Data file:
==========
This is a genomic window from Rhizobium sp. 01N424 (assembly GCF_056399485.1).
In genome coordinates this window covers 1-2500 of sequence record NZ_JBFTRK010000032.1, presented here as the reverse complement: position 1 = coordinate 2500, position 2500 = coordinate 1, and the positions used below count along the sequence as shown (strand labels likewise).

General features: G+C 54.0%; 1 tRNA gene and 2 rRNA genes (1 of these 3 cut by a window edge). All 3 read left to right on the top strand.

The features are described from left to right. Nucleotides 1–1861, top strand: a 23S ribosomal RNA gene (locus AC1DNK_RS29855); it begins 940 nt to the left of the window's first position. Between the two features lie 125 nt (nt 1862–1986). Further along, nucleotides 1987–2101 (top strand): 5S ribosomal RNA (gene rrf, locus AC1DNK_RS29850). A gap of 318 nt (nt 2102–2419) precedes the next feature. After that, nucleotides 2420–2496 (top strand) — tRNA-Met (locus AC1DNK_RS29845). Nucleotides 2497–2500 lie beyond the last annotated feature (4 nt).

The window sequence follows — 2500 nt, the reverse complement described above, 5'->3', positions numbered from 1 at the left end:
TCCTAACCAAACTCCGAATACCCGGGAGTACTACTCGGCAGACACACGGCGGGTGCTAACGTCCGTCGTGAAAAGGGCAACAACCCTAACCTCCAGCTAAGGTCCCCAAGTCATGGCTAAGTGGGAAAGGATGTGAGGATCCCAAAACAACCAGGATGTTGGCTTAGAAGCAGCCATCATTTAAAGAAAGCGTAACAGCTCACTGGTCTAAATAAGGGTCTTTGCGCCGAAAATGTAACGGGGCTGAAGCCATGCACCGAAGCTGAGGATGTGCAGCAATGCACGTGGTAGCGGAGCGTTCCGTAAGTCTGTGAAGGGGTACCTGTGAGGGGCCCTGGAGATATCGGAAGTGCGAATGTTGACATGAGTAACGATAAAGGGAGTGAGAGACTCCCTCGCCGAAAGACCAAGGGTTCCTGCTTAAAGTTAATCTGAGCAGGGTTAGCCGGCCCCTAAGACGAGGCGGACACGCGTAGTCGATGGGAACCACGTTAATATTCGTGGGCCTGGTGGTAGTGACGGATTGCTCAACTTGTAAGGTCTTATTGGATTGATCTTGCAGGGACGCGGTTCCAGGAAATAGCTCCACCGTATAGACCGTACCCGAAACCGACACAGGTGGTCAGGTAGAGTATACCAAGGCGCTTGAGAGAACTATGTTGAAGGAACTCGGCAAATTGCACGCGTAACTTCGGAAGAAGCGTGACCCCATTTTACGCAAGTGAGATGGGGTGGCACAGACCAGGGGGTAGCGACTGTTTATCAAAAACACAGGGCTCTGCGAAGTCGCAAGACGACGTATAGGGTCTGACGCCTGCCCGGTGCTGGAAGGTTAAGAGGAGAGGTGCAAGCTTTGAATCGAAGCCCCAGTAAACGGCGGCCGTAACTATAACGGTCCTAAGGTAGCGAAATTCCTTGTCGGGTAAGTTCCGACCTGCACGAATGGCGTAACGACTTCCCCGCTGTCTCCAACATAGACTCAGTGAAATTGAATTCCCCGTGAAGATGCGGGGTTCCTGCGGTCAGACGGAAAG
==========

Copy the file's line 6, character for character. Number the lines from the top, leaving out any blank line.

TCCTAACCAAACTCCGAATACCCGGGAGTACTACTCGGCAGACACACGGCGGGTGCTAACGTCCGTCGTGAAAAGGGCAACAACCCTAACCTCCAGCTAAGGTCCCCAAGTCATGGCTAAGTGGGAAAGGATGTGAGGATCCCAAAACAACCAGGATGTTGGCTTAGAAGCAGCCATCATTTAAAGAAAGCGTAACAGCTCACTGGTCTAAATAAGGGTCTTTGCGCCGAAAATGTAACGGGGCTGAAGCCATGCACCGAAGCTGAGGATGTGCAGCAATGCACGTGGTAGCGGAGCGTTCCGTAAGTCTGTGAAGGGGTACCTGTGAGGGGCCCTGGAGATATCGGAAGTGCGAATGTTGACATGAGTAACGATAAAGGGAGTGAGAGACTCCCTCGCCGAAAGACCAAGGGTTCCTGCTTAAAGTTAATCTGAGCAGGGTTAGCCGGCCCCTAAGACGAGGCGGACACGCGTAGTCGATGGGAACCACGTTAATATTCGTGGGCCTGGTGGTAGTGACGGATTGCTCAACTTGTAAGGTCTTATTGGATTGATCTTGCAGGGACGCGGTTCCAGGAAATAGCTCCACCGTATAGACCGTACCCGAAACCGACACAGGTGGTCAGGTAGAGTATACCAAGGCGCTTGAGAGAACTATGTTGAAGGAACTCGGCAAATTGCACGCGTAACTTCGGAAGAAGCGTGACCCCATTTTACGCAAGTGAGATGGGGTGGCACAGACCAGGGGGTAGCGACTGTTTATCAAAAACACAGGGCTCTGCGAAGTCGCAAGACGACGTATAGGGTCTGACGCCTGCCCGGTGCTGGAAGGTTAAGAGGAGAGGTGCAAGCTTTGAATCGAAGCCCCAGTAAACGGCGGCCGTAACTATAACGGTCCTAAGGTAGCGAAATTCCTTGTCGGGTAAGTTCCGACCTGCACGAATGGCGTAACGACTTCCCCGCTGTCTCCAACATAGACTCAGTGAAATTGAATTCCCCGTGAAGATGCGGGGTTCCTGCGGTCAGACGGAAAG